Home / Claim for a Wrong Tooth Removal by a Dentist

Claim for a Wrong Tooth Removal by a Dentist

Can I make a claim for a wrong tooth removal by a dentist to recover the cost of a dental bridge?

The extraction of a healthy tooth by a dentist would be considered a case of medical negligence if it were to be proven. In addition to having the wrong tooth removed, it is likely that you will have to undergo a further procedure to have the intended tooth removed – resulting in further pain.

The extraction of a healthy tooth is a mistake that should never occur. Before a dentist advises a patient to have a tooth extracted, there must be sufficient evidence to suggest this is the best course of treatment. That decision can only be made after x-rays of the affected tooth have been taken and examined.

From the x-ray it should be perfectly clear which tooth needs to be extracted and it is difficult to imagine a scenario where there are mitigating circumstances that would prevent a claim for a wrong tooth removal by a dentist from being possible. It is therefore highly unlikely that your dentist – or his or her insurance company – will be able to defend against a claim for a wrong tooth removal by a dentist

If your dentist accepts liability for the error, you may be offered bridgework free of charge. While this may appear to be a good alternative to making a claim against your dentist, there are a number of issues that should be considered before accepting such an offer. The major concern will be if you trust your dentist to perform further treatments after a serious mistake has already been made.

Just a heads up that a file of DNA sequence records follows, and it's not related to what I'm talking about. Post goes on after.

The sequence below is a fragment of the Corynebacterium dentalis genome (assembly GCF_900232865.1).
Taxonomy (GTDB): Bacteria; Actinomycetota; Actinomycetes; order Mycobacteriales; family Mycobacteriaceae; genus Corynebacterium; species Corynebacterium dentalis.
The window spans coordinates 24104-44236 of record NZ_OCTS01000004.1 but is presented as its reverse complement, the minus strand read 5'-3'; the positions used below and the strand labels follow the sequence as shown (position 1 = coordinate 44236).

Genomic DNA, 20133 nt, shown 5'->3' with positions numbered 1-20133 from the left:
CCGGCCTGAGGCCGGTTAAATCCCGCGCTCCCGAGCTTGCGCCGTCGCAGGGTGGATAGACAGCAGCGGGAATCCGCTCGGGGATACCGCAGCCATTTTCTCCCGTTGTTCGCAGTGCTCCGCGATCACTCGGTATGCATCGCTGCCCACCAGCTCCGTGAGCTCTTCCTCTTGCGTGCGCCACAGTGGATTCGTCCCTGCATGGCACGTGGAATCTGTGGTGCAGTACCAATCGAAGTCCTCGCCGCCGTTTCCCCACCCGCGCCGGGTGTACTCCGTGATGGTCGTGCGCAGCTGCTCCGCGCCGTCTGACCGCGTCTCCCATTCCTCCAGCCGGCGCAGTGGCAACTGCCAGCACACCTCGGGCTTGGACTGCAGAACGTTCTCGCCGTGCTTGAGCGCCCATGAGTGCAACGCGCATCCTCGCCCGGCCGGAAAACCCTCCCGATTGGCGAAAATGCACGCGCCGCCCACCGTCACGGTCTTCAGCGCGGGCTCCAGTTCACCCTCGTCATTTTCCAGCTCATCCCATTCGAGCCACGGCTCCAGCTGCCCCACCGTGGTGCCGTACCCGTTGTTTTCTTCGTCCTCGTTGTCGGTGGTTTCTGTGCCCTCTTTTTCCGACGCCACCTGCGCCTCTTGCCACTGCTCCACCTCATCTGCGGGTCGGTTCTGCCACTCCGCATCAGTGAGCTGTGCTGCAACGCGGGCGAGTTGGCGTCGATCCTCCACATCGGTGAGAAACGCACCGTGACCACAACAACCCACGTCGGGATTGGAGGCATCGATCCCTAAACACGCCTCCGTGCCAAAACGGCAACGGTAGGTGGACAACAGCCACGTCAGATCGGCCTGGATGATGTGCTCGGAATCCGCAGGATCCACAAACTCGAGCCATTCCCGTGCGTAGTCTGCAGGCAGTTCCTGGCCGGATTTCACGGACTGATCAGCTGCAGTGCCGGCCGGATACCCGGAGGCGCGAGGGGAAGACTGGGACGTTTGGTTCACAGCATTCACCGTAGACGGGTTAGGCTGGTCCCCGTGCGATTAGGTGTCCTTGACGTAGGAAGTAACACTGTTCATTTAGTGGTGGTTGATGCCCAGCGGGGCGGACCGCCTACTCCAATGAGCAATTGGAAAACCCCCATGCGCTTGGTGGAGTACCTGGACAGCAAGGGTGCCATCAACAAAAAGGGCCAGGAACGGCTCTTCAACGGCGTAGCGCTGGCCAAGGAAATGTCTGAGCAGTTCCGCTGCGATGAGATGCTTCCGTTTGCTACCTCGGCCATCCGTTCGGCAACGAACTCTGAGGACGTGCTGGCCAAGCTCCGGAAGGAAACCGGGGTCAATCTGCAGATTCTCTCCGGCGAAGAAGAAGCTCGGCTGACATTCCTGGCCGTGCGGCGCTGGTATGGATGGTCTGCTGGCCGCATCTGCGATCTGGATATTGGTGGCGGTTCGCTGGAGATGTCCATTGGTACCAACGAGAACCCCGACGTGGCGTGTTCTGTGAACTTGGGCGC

You should also bear in mind that a second tooth may need removal and a dental bridge is only one cost that will have to be covered due to the dentist’s mistake. Dental bridges typically last for 10-15 years, and it is not reasonable to expect you to have to pay for future dental treatment that may not have been necessary if a mistake had not been made.

If you successfully claim for a wrong tooth extraction, you should be able to recover the cost of a dental bridge and you will not be obliged to use the same dentist again. You should also be able to claim for the cost of replacing the bridge in the future, as well as being able to recoup any other costs and expenses incurred.

A wrong tooth taken out by a dentist should ideally be recorded in your dentist’s accident book, although if you did not do this at the time you should write a letter of complaint. You are advised to seek assistance from a solicitor for the calculation of a settlement, as the Injuries Board will not assess personal injury (*) claims involving alleged dentist or medical negligence.

If you receive an offer of settlement from your dentist’s insurance company, it should not be accepted until it has been assessed by a solicitor. Even if it appears favourable, offers of settlement are usually much lower than the full value of a claim, and it is usually advisable to reject the offer and to pursue a more reasonable settlement by negotiation.